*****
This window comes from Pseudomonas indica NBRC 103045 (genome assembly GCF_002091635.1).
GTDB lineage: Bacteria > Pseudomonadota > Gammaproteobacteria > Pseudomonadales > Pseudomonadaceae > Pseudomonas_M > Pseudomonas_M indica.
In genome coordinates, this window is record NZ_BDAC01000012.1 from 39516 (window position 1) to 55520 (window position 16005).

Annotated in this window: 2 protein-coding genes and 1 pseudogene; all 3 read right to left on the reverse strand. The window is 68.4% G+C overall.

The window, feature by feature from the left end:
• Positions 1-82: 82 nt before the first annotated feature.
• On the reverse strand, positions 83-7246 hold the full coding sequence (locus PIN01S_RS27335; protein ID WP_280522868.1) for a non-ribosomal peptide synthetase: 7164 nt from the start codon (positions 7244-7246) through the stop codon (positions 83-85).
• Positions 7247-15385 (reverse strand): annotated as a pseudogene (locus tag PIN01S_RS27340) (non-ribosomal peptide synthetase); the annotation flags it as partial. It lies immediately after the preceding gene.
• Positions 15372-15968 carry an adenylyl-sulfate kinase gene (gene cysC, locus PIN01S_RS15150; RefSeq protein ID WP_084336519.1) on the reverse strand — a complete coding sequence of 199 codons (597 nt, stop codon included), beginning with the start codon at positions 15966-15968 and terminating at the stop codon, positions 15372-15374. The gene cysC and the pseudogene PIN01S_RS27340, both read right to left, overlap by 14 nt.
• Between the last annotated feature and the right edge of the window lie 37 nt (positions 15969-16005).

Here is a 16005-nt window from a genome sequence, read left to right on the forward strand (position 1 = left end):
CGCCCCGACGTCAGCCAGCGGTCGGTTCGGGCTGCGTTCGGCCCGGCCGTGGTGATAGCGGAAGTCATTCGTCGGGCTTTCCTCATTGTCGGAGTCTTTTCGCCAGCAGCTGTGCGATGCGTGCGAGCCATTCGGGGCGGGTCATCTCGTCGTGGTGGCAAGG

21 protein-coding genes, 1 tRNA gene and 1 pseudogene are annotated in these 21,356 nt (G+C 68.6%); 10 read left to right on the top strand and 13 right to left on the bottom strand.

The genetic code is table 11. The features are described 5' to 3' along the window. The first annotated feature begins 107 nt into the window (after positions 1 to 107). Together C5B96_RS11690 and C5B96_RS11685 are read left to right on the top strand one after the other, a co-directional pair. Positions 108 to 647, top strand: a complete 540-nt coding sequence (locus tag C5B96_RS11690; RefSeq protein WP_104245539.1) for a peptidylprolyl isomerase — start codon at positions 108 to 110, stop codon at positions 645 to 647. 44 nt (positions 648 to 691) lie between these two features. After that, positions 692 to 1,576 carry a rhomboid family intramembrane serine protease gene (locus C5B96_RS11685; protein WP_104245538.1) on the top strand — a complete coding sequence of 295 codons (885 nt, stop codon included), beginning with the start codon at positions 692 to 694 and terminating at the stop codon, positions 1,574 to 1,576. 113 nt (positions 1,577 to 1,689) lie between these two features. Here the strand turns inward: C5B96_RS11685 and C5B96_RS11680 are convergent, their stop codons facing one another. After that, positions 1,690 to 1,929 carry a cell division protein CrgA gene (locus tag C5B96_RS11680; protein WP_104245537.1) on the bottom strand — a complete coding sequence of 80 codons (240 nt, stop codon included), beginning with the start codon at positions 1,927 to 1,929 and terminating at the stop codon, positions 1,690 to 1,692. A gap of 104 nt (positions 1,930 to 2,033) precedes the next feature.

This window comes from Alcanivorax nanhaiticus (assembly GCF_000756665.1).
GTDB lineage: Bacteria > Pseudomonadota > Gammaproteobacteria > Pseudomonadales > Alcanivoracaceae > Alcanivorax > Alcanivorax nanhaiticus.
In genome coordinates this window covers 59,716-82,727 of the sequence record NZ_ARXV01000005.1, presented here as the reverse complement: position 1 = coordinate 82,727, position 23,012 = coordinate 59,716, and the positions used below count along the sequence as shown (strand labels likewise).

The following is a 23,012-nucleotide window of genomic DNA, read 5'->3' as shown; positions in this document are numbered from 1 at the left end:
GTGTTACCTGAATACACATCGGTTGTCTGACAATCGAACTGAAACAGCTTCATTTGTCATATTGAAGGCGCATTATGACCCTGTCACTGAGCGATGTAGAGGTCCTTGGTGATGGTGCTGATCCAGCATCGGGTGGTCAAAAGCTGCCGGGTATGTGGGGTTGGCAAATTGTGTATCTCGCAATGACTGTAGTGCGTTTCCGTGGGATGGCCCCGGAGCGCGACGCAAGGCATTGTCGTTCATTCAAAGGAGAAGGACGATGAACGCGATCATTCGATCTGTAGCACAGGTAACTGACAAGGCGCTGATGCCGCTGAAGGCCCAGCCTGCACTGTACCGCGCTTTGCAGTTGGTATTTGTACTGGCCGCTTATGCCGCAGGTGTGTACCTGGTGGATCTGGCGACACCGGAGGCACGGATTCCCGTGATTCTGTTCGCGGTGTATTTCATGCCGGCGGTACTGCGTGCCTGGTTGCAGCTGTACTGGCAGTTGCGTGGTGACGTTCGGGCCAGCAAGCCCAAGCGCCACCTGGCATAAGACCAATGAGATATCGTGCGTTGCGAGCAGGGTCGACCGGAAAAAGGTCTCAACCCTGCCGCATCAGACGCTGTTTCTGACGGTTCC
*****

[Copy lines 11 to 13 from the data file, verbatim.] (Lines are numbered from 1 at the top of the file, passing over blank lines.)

Here is a 16005-nt window from a genome sequence, read left to right on the forward strand (position 1 = left end):
CGCCCCGACGTCAGCCAGCGGTCGGTTCGGGCTGCGTTCGGCCCGGCCGTGGTGATAGCGGAAGTCATTCGTCGGGCTTTCCTCATTGTCGGAGTCTTTTCGCCAGCAGCTGTGCGATGCGTGCGAGCCATTCGGGGCGGGTCATCTCGTCGTGGTGGCAAGG

21 protein-coding genes, 1 tRNA gene and 1 pseudogene are annotated in these 21,356 nt (G+C 68.6%); 10 read left to right on the top strand and 13 right to left on the bottom strand.